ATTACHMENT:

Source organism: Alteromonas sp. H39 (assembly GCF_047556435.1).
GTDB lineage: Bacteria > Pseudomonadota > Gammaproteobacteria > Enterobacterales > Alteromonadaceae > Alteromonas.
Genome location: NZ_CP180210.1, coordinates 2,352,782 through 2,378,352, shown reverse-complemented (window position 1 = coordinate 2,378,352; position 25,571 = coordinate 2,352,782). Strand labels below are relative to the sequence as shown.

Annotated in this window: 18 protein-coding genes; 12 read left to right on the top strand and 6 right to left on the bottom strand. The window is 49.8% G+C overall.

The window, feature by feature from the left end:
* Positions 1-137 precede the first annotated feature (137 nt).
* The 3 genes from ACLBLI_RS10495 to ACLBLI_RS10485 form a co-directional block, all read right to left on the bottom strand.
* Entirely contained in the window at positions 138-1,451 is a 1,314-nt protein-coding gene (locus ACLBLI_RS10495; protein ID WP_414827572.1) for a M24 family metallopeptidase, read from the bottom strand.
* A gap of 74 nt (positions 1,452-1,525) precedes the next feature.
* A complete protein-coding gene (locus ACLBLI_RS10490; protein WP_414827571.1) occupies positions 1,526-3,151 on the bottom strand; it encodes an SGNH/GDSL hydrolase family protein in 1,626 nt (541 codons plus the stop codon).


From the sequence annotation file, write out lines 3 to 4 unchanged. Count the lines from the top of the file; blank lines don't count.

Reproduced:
Genome location: NZ_CP180210.1, coordinates 2,352,782 through 2,378,352, shown reverse-complemented (window position 1 = coordinate 2,378,352; position 25,571 = coordinate 2,352,782). Strand labels below are relative to the sequence as shown.

Annotated in this window: 18 protein-coding genes; 12 read left to right on the top strand and 6 right to left on the bottom strand. The window is 49.8% G+C overall.